The Substance For You Saga Pt. 9
For Part 8 go here- http://substanceforyou.com/substance-for-you-saga-pt-8/
Anything But This
The Safety Of My Parents
I only held my composure at the halfway houses for about three months until I felt like it was safe enough to come home. By then, enough had been washed under the rug to go back home. “Ahhh, home!” I thought, while my parents had another type of Ahh, in mind. “AHH! More rules…” but this time let’s not be mistaken. I wasn’t in a halfway house or barred prison anymore. My parents enforced rules and had me sign a contract, and a part of the contract was that if I slipped up there was no turning back this time… it was all gone.
The worst thing about staying with my parents as a grown man-child was that they kept asking, “Where are you?” It was constant! “Who are you with? You’re not with your old friends are you?” As I see their angst, I was just as easily to find new friends to bring me down, or me bring them down, I couldn’t tell yet with my life’s direction.
My phone would get a text every 15 minutes from my dad… “Are you safe?” or “Give me an exact location?” By the end of it I'd figured out that he had turned on the GPS tracking on my phone in this stage of my life. “Not trust me much?” I asked him. He replied, “No, not yet we don’t. But it’s not that kind of trust. Do you trust yourself yet?”
While I looked at that as not trusting me completely, I understood his point, because I got myself into this situation I was in. It was time to earn my way out and now I only can imagine what he was feeling while his first-born son left the house after recently getting clean from heroin. Coming home after curfew would give my parents near heart attacks, and I can almost prove that I gave my mom chronic insomnia through all of this. “Why are you so tired mom?” I asked her while I’d wake up at noon, and she was going for her second nap, but not actually sleep… just lie there. “I just need to lie down now that you’re awake,” she said, as if this was her best method of making sure I was still alive and breathing.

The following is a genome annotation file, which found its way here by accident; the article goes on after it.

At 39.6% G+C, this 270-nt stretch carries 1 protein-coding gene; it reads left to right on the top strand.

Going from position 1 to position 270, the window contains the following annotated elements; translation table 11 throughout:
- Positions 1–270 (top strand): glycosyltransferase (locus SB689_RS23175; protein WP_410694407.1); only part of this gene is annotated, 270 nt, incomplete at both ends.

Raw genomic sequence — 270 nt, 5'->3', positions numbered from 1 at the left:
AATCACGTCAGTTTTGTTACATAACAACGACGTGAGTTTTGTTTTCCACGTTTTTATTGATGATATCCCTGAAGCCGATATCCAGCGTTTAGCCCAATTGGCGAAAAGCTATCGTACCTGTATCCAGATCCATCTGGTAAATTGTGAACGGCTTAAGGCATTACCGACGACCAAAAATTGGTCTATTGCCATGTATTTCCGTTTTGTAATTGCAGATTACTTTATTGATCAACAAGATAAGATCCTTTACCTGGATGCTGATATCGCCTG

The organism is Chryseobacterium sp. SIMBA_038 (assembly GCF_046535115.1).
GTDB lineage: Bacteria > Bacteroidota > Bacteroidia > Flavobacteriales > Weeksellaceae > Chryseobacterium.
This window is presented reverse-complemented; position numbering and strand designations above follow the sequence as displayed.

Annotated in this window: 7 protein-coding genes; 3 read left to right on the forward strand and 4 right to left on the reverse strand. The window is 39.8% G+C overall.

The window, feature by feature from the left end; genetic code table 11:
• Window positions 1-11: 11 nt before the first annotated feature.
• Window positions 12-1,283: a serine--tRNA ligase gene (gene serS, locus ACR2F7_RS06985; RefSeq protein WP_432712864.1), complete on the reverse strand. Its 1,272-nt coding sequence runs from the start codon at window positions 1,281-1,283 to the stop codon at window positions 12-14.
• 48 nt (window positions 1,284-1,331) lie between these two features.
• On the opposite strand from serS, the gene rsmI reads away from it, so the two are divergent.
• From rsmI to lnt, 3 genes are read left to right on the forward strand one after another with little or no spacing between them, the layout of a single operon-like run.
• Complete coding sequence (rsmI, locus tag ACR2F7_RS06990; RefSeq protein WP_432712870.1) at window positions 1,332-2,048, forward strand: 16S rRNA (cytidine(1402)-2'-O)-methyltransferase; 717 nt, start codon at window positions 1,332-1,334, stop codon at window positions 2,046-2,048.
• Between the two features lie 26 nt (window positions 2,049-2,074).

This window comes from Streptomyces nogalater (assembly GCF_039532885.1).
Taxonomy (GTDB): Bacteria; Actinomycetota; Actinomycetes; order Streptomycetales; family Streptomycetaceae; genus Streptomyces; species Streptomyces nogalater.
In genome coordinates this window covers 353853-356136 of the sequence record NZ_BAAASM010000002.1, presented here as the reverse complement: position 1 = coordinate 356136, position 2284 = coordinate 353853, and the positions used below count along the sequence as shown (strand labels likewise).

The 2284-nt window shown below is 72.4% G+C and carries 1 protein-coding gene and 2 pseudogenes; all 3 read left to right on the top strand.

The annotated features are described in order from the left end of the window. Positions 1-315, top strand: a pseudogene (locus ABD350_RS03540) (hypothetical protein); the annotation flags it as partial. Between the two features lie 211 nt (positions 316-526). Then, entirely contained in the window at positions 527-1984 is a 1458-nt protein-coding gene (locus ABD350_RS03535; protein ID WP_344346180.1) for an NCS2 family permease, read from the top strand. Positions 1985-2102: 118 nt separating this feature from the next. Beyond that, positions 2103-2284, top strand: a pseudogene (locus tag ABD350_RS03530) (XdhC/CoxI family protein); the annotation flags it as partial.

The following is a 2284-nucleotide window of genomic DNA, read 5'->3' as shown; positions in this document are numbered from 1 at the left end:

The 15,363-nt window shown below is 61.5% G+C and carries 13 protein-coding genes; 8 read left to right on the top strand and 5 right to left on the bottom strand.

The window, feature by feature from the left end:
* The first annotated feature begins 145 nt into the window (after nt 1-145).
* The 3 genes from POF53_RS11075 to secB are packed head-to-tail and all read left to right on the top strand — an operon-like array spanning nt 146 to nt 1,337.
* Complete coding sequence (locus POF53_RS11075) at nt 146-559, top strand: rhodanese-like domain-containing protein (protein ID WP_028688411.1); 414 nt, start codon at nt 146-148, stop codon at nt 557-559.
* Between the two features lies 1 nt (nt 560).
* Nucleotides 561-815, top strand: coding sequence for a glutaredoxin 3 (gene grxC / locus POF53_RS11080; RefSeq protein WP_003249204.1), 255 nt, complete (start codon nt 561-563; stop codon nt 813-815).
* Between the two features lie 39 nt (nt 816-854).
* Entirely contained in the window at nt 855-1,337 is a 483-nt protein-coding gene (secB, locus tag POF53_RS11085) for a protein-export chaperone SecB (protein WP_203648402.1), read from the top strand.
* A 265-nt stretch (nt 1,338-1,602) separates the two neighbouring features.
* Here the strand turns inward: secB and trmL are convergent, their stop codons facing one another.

If I had a child I would've barred him in his room, but my parents did this process with dignity and respect. I wasn’t barred in my room, in fact, the room that I was staying in was thought to be too triggering for me. Amongst all of that my parents understood me on some levels I couldn’t understand yet. By the time I'd moved home my bedroom was moved from the basement to the upstairs. I was right down the hall for them, and I don’t think it was a tactic to be watched upon, more as it was to be protected in my own home from my own pride and ego. I didn’t know all of this at the time, and I was taught the steps with whatever I could comprehend, so I'd started gaining and giving a peace of mind back. I truly did learn the hard way, as nothing seemed to come easy getting clean. But was it meant to be? It was most definitely not meant to be easy. I learned the hard way or not at all, those were my options I felt. So, I made my choice, went to meetings, and tried to get a better grasp on what I was doing wrong.